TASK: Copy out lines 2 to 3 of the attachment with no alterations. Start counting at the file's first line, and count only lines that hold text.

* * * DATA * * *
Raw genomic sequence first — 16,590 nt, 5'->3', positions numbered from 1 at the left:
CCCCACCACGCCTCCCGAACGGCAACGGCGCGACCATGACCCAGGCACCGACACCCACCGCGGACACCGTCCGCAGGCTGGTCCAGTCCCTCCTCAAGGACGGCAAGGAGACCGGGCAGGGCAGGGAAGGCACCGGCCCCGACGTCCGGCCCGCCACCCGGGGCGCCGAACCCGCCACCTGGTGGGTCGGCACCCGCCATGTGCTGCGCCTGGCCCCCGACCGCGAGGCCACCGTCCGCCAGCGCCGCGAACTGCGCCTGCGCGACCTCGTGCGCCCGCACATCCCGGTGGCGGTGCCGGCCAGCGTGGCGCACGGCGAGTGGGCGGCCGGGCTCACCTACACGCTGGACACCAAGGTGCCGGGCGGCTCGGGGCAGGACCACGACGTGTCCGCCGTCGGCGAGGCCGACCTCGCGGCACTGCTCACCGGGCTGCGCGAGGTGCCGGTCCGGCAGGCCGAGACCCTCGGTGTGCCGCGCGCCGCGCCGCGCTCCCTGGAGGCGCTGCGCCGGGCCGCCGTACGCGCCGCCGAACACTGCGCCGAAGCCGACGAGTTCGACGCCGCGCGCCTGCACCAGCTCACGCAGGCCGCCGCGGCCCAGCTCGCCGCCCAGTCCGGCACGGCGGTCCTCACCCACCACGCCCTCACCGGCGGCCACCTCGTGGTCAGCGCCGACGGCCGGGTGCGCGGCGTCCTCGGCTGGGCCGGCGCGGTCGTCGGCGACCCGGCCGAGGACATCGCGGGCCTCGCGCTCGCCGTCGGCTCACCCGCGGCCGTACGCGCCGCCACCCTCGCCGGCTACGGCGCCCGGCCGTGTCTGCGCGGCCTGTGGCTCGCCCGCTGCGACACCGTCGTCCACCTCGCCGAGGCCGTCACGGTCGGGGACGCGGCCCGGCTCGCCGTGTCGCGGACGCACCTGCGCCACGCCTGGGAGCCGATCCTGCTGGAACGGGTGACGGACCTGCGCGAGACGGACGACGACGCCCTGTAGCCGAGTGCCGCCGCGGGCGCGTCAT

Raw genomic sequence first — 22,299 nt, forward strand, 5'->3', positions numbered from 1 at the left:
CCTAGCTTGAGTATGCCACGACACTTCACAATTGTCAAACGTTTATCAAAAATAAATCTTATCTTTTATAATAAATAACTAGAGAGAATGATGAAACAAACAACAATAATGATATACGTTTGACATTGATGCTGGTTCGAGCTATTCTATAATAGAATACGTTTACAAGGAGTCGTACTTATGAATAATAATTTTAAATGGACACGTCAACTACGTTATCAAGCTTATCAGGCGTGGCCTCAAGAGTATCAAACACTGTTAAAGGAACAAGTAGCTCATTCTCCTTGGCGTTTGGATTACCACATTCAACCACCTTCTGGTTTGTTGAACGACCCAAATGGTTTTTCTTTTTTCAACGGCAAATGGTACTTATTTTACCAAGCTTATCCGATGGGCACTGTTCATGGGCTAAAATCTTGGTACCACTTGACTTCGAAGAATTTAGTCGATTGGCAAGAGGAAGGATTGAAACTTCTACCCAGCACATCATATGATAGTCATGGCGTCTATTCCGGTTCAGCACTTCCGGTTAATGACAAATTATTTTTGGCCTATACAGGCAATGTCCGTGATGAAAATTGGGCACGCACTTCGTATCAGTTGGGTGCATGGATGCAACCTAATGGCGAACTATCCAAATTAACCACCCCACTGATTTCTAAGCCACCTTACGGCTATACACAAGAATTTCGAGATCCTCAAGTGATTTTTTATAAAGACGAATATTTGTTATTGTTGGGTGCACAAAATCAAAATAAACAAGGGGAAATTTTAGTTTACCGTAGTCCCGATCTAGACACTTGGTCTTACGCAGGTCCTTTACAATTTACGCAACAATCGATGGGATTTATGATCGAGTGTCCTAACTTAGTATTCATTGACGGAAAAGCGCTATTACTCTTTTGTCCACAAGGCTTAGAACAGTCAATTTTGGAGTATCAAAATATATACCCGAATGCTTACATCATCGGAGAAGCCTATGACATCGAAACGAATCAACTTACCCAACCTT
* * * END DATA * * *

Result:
CCCCACCACGCCTCCCGAACGGCAACGGCGCGACCATGACCCAGGCACCGACACCCACCGCGGACACCGTCCGCAGGCTGGTCCAGTCCCTCCTCAAGGACGGCAAGGAGACCGGGCAGGGCAGGGAAGGCACCGGCCCCGACGTCCGGCCCGCCACCCGGGGCGCCGAACCCGCCACCTGGTGGGTCGGCACCCGCCATGTGCTGCGCCTGGCCCCCGACCGCGAGGCCACCGTCCGCCAGCGCCGCGAACTGCGCCTGCGCGACCTCGTGCGCCCGCACATCCCGGTGGCGGTGCCGGCCAGCGTGGCGCACGGCGAGTGGGCGGCCGGGCTCACCTACACGCTGGACACCAAGGTGCCGGGCGGCTCGGGGCAGGACCACGACGTGTCCGCCGTCGGCGAGGCCGACCTCGCGGCACTGCTCACCGGGCTGCGCGAGGTGCCGGTCCGGCAGGCCGAGACCCTCGGTGTGCCGCGCGCCGCGCCGCGCTCCCTGGAGGCGCTGCGCCGGGCCGCCGTACGCGCCGCCGAACACTGCGCCGAAGCCGACGAGTTCGACGCCGCGCGCCTGCACCAGCTCACGCAGGCCGCCGCGGCCCAGCTCGCCGCCCAGTCCGGCACGGCGGTCCTCACCCACCACGCCCTCACCGGCGGCCACCTCGTGGTCAGCGCCGACGGCCGGGTGCGCGGCGTCCTCGGCTGGGCCGGCGCGGTCGTCGGCGACCCGGCCGAGGACATCGCGGGCCTCGCGCTCGCCGTCGGCTCACCCGCGGCCGTACGCGCCGCCACCCTCGCCGGCTACGGCGCCCGGCCGTGTCTGCGCGGCCTGTGGCTCGCCCGCTGCGACACCGTCGTCCACCTCGCCGAGGCCGTCACGGTCGGGGACGCGGCCCGGCTCGCCGTGTCGCGGACGCACCTGCGCCACGCCTGGGAGCCGATCCTGCTGGAACGGGTGACGGACCTGCGCGAGACGGACGACGACGCCCTGTAGCCGAGTGCCGCCGCGGGCGCGTCAT

Raw genomic sequence first — 22,299 nt, forward strand, 5'->3', positions numbered from 1 at the left: